HART Prize for Human Rights 2018| ‘Facing a moral quandary: from Churchill to Suu Kyi’

20 March 2018

With the most number of entries we’ve ever received, the competition was even harder with such exceptional submissions that demonstrated inspiring passion for Human Rights advocacy.

Joint 2nd Prize Senior Essay Winner, Maya Muller collecting her prize
Joint 2nd Prize Senior Essay Winner, Maya Muller collecting her prize


Maya Muller, 20, won 2nd place in our HART Prize for Human Rights Senior Essay Category 2018 with her essay titled:

Facing a moral quandary: from Churchill to Suu Kyi

When Winston Churchill ordered the destruction of the French fleet as part of Operation Catapult on the West Algerian coast in 1940, he made a risky decision which would have major repercussions on the future course of French-British diplomatic relations. During the decision-making process, Churchill faced a moral quandary: he was either going to order the death of 1,300 French sailors[1], France being a British ally, or risk the possibility of the French fleet aiding a German invasion.

I use this analogy to suggest the moral and ethical dilemma that state counsellor Aung San Suu Kyi is facing. By destroying the French fleet, Churchill ordered the death of the French sailors, and at the same time, he prevented the Germans having this military asset for a prospective invasion of Britain, with the real risk of a victorious Hitler in 1940. Similarly, I seek to offer a different angle to Suu Kyi’s response to the Rohingya crisis.

The National League for Democracy’s (NLD) landslide victory in 2015, when Aung San Suu Kyi came into power after 15 years of house arrest, called for an exciting transition that put Burma on the international stage. Prior to the NLD’s victory, key historical events such as one hundred years of British colonialism, the Japanese occupation (1942-45) and a five-decade long authoritarian regime under military dictator Ne Win (1962-2011), set the tone for future conflicts between the military junta and armed ethnic groups such as the Shan State Army (SSA), Kachin Independence Army (KIA), and Arakan Rohingya Salvation Army (ARSA). For the past three years, the international community has become increasingly alarmed by gross human rights violations in Western Rakhine which have been taking place since the 1990s but have garnered more attention in recent years with mass graves reported by Reuters[2] and disturbing reports by UNHCR and ONHCR[3]. According to Human Rights Watch, more than 688,000 refugees are estimated to have fled the country to neighbouring Bangladesh.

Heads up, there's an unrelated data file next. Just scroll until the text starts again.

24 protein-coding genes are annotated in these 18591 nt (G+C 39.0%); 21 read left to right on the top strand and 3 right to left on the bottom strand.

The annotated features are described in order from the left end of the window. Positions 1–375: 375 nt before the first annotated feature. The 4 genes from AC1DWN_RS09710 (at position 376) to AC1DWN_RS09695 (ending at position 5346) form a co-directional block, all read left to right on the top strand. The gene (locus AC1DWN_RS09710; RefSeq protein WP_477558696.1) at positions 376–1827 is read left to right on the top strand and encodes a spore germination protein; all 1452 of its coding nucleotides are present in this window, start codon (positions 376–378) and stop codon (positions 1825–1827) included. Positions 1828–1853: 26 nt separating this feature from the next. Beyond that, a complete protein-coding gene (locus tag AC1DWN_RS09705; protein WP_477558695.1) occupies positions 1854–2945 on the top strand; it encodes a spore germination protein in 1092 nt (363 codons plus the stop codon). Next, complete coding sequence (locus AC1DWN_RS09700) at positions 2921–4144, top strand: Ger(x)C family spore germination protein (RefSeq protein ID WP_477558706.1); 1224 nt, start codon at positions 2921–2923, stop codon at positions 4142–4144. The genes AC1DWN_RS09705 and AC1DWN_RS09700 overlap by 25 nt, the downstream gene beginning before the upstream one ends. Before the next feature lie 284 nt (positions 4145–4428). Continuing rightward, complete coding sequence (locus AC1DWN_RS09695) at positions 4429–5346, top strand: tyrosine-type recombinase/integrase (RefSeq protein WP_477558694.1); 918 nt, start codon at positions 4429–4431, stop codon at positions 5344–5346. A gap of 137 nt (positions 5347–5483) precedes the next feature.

Meanwhile, fighting continues in other regions, such as continued conflict in Northern Myanmar, between the government and the KIA. Interestingly, scholars such as Mandy Sadan have argued that there are structural similarities between what is happening in Kachin and Rakhine states.[4] According to Sadan, ethnic conflicts are based on deeply-rooted endemic structural issues that can be seen in other parts of the country and have existed for decades.

Jacques Leider, a Burma scholar who focuses on the Rakhine state, looks at the competition of exclusive identities in Rakhine, arguing that the obsessive use of history to claim that one group is right and the other is wrong, has led to the creation of two exclusive narratives competing for historical ground with no space for open dialogue.[5]

What it means to be Buddhist in present day Myanmar, is therefore a question which warrants greater understanding by those commenting on the problems of the region. To develop an understanding of Buddhist identity will help one to become aware of the complex obstacles that face Burma, so as not to risk oversimplifying Buddhist beliefs of the majority Bamar population, given that each Buddhist will have their own interpretation of the teachings.

Moreover, the international community particularly in the West, has shown increasing condemnation against the fact that Nobel Peace prize Laureate Aung San Suu Kyi has not publicly condemned the human rights violations committed by the army towards minority ethnic groups. In a recent article by scholar of Buddhism, Martin Kovan[6], he discusses the Buddhist Noble Eight-fold path and the belief in ‘right speech’, a Buddhist teaching that encourages speech with truthfulness and integrity, as well as speaking the truth against injustice if one has the power to do so. In this article, Kovan suggests that Suu Kyi, knowing she wields no power over the army is in fact acting from a place of selfless integrity, because by failing to practise ‘right speech’, she and the NLD would be deliberately creating a fiction to hide their true aims.